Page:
This article was published in Wilderness Magazine
I have added a few more pictures here
For a relatively short walk, the Kerikeri River Track has a lot to offer, including waterfalls and historic sites. We started at the car park on Rainbow Falls Road on the outskirts of Kerikeri and began by taking in the spectacular Rainbow Falls. There are three viewing platforms within 10-minutes’ walk from the car park and from here we looked down the 27m drop from the top of the waterfall.
Rainbow Falls (above) and the track below the falls (below)
birdlife on the track
Nearby are the remains of a weir that supplied water to an early hydro-electric station further down the river. Parts of the old water race could be seen beside the track in places. Although, only minutes from the road, we were already amongst the bush that flanked both sides of the river. This regenerating forest was mainly puriri, karaka, totara and manuka, with tree fern and flax. Fantails flitted around as we walked.
The track winds down past some interesting rocky cliffs to the base of the falls. The Kerikeri River flows through a valley of basalt lava, formed by volcanic activity around 200 million years ago, and we passed more rocky outcrops along the trail. At the base of the waterfall, there is a swimming hole and some adventurous people were investigating a cave behind the cascades of water.
We continued walking the River Track, which is part of the Te Araroa Trail, towards the Kerikeri Basin. This section of the track has a boardwalk but most of the walk is on a flat, well-surfaced path. Because the track follows the river, we found ourselves looping right around in almost a full circle before the walkway turned back towards Kerikeri. There are some more swimming spots here called the Fairy Pools.
The modern world intruded a little further on, the concrete bridge of the Heritage Bypass loomed above.
At an open area along the track is the Wharepuke Falls; these are not as high as Rainbow Falls but are equally as pretty. Then it’s back amongst mossy rocks and gnarly puriri, before coming across a building besides the track. Informative signs inside tell the story of Kerikeri’s first hydro pumping station, built in 1930 to produce power for settlers arriving from England. The water ran to here, in races dug by Yugoslavian gum-diggers, all the way from the weir at Rainbow Falls.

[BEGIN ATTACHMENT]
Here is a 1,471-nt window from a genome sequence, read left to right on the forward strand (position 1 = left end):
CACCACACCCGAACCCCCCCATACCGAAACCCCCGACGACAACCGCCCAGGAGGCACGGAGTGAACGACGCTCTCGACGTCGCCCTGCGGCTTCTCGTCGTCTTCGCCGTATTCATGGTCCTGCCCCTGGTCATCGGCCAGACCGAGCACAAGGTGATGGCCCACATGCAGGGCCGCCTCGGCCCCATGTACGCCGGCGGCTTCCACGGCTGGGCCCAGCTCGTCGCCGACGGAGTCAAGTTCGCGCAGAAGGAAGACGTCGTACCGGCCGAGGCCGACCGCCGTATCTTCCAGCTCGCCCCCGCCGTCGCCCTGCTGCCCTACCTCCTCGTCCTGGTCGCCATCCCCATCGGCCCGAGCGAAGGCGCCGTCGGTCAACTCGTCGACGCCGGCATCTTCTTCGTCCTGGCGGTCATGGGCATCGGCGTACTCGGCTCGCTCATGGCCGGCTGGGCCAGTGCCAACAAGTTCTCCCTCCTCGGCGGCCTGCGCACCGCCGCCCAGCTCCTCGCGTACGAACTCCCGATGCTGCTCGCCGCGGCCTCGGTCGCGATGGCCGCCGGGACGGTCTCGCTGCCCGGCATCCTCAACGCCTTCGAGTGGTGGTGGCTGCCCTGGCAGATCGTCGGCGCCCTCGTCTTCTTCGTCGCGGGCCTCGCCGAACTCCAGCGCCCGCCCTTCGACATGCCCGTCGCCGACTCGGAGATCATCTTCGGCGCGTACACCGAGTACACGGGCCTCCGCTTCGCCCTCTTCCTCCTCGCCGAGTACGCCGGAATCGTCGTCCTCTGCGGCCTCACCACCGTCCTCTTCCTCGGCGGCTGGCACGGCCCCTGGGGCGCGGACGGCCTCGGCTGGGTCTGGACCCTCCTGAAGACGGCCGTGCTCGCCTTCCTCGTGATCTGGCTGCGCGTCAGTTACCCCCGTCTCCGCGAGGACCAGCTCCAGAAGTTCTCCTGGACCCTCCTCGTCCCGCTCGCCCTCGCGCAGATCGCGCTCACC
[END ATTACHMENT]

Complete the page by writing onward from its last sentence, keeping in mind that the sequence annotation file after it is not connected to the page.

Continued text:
The final part of the walk goes beside some lily ponds before the bush is left and we arrived at the Kerikeri Basin Reserve. A modern curved footbridge links the two banks of the river and from here there are lovely views of the historic buildings, Kemp House and the Stone Store, and of the yachts moored in the basin.
Kemp House and the cafe
The Kerikeri River Trail ends here but we decided to extend our walk by taking the short track to the summit of the hill overlooking the basin. This area, the Kororipo Heritage Park, was once Māori chief Hongi Hika’s headquarters. It was beneath this pa, and under Hongi Hika’s protection, that the Church Mission Society established its settlement.
Past the Stone Store, a carved entrance marks the start of the walk. To reach the summit of Kororipo Pa, we walked up a slope beside gum trees planted in the 1800s. A palisaded viewing platform has information panels and stunning views of the Kerikeri Basin.